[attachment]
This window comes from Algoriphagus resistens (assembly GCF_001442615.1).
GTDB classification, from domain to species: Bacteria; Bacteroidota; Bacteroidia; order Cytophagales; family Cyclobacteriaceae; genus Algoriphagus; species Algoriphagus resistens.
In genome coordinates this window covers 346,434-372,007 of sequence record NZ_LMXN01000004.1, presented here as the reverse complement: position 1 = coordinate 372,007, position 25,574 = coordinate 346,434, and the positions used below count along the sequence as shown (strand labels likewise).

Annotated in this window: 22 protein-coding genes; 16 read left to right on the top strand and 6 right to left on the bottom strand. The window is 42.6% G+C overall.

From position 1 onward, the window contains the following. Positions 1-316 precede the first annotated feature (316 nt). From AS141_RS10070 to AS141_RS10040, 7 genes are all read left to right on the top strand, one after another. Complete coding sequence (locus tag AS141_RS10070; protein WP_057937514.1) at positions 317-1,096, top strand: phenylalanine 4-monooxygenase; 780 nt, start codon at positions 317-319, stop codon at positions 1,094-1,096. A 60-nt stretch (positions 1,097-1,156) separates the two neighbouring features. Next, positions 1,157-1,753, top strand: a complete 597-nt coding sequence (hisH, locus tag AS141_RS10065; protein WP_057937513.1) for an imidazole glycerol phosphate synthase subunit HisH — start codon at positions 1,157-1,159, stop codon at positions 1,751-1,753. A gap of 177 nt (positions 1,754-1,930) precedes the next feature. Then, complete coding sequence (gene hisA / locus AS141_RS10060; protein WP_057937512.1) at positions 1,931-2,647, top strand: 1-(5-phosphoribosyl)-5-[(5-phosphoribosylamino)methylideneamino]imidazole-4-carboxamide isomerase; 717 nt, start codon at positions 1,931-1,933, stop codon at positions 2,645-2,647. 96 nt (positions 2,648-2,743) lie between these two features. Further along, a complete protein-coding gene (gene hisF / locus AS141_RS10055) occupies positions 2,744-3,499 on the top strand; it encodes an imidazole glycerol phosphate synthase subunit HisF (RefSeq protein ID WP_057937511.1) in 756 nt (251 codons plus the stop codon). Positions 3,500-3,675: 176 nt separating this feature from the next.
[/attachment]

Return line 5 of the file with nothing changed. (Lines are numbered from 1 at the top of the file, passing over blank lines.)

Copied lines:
From position 1 onward, the window contains the following. Positions 1-316 precede the first annotated feature (316 nt). From AS141_RS10070 to AS141_RS10040, 7 genes are all read left to right on the top strand, one after another. Complete coding sequence (locus tag AS141_RS10070; protein WP_057937514.1) at positions 317-1,096, top strand: phenylalanine 4-monooxygenase; 780 nt, start codon at positions 317-319, stop codon at positions 1,094-1,096. A 60-nt stretch (positions 1,097-1,156) separates the two neighbouring features. Next, positions 1,157-1,753, top strand: a complete 597-nt coding sequence (hisH, locus tag AS141_RS10065; protein WP_057937513.1) for an imidazole glycerol phosphate synthase subunit HisH — start codon at positions 1,157-1,159, stop codon at positions 1,751-1,753. A gap of 177 nt (positions 1,754-1,930) precedes the next feature. Then, complete coding sequence (gene hisA / locus AS141_RS10060; protein WP_057937512.1) at positions 1,931-2,647, top strand: 1-(5-phosphoribosyl)-5-[(5-phosphoribosylamino)methylideneamino]imidazole-4-carboxamide isomerase; 717 nt, start codon at positions 1,931-1,933, stop codon at positions 2,645-2,647. 96 nt (positions 2,648-2,743) lie between these two features. Further along, a complete protein-coding gene (gene hisF / locus AS141_RS10055) occupies positions 2,744-3,499 on the top strand; it encodes an imidazole glycerol phosphate synthase subunit HisF (RefSeq protein ID WP_057937511.1) in 756 nt (251 codons plus the stop codon). Positions 3,500-3,675: 176 nt separating this feature from the next.